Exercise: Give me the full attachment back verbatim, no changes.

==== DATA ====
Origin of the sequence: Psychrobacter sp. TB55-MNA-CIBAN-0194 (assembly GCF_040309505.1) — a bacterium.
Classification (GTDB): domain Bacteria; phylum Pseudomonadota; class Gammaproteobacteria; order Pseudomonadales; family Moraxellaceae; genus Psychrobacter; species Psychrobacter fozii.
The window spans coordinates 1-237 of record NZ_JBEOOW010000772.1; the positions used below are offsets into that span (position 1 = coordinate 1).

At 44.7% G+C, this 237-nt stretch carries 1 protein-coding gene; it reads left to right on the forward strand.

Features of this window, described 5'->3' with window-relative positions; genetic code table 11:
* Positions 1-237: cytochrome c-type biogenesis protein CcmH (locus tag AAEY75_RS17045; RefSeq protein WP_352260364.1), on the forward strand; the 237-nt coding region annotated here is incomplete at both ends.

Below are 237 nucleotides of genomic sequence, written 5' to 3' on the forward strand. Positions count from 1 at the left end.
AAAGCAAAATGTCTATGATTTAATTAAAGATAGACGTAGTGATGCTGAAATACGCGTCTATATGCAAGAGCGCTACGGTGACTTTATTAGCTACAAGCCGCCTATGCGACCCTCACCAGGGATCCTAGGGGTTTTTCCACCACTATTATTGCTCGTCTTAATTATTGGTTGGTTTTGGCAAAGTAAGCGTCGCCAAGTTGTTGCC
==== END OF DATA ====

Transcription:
Origin of the sequence: Psychrobacter sp. TB55-MNA-CIBAN-0194 (assembly GCF_040309505.1) — a bacterium.
Classification (GTDB): domain Bacteria; phylum Pseudomonadota; class Gammaproteobacteria; order Pseudomonadales; family Moraxellaceae; genus Psychrobacter; species Psychrobacter fozii.
The window spans coordinates 1-237 of record NZ_JBEOOW010000772.1; the positions used below are offsets into that span (position 1 = coordinate 1).

At 44.7% G+C, this 237-nt stretch carries 1 protein-coding gene; it reads left to right on the forward strand.

Features of this window, described 5'->3' with window-relative positions; genetic code table 11:
* Positions 1-237: cytochrome c-type biogenesis protein CcmH (locus tag AAEY75_RS17045; RefSeq protein WP_352260364.1), on the forward strand; the 237-nt coding region annotated here is incomplete at both ends.

Below are 237 nucleotides of genomic sequence, written 5' to 3' on the forward strand. Positions count from 1 at the left end.
AAAGCAAAATGTCTATGATTTAATTAAAGATAGACGTAGTGATGCTGAAATACGCGTCTATATGCAAGAGCGCTACGGTGACTTTATTAGCTACAAGCCGCCTATGCGACCCTCACCAGGGATCCTAGGGGTTTTTCCACCACTATTATTGCTCGTCTTAATTATTGGTTGGTTTTGGCAAAGTAAGCGTCGCCAAGTTGTTGCC